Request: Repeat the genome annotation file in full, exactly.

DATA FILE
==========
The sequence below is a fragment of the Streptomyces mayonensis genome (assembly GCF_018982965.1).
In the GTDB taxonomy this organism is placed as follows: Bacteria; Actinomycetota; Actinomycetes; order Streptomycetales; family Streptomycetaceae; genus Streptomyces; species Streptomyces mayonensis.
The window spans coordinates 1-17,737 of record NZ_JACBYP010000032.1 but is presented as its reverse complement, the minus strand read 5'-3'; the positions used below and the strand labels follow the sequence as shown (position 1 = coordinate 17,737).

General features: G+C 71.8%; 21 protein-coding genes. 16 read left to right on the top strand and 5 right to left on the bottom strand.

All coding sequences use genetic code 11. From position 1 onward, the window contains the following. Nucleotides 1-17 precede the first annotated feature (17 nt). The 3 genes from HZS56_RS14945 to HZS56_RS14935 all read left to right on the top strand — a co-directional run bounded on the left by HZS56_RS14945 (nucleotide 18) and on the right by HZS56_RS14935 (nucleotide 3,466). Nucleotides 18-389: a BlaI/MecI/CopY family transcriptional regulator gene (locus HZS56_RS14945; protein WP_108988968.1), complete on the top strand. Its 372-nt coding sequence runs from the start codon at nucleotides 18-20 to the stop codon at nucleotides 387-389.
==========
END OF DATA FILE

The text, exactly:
The sequence below is a fragment of the Streptomyces mayonensis genome (assembly GCF_018982965.1).
In the GTDB taxonomy this organism is placed as follows: Bacteria; Actinomycetota; Actinomycetes; order Streptomycetales; family Streptomycetaceae; genus Streptomyces; species Streptomyces mayonensis.
The window spans coordinates 1-17,737 of record NZ_JACBYP010000032.1 but is presented as its reverse complement, the minus strand read 5'-3'; the positions used below and the strand labels follow the sequence as shown (position 1 = coordinate 17,737).

General features: G+C 71.8%; 21 protein-coding genes. 16 read left to right on the top strand and 5 right to left on the bottom strand.

All coding sequences use genetic code 11. From position 1 onward, the window contains the following. Nucleotides 1-17 precede the first annotated feature (17 nt). The 3 genes from HZS56_RS14945 to HZS56_RS14935 all read left to right on the top strand — a co-directional run bounded on the left by HZS56_RS14945 (nucleotide 18) and on the right by HZS56_RS14935 (nucleotide 3,466). Nucleotides 18-389: a BlaI/MecI/CopY family transcriptional regulator gene (locus HZS56_RS14945; protein WP_108988968.1), complete on the top strand. Its 372-nt coding sequence runs from the start codon at nucleotides 18-20 to the stop codon at nucleotides 387-389.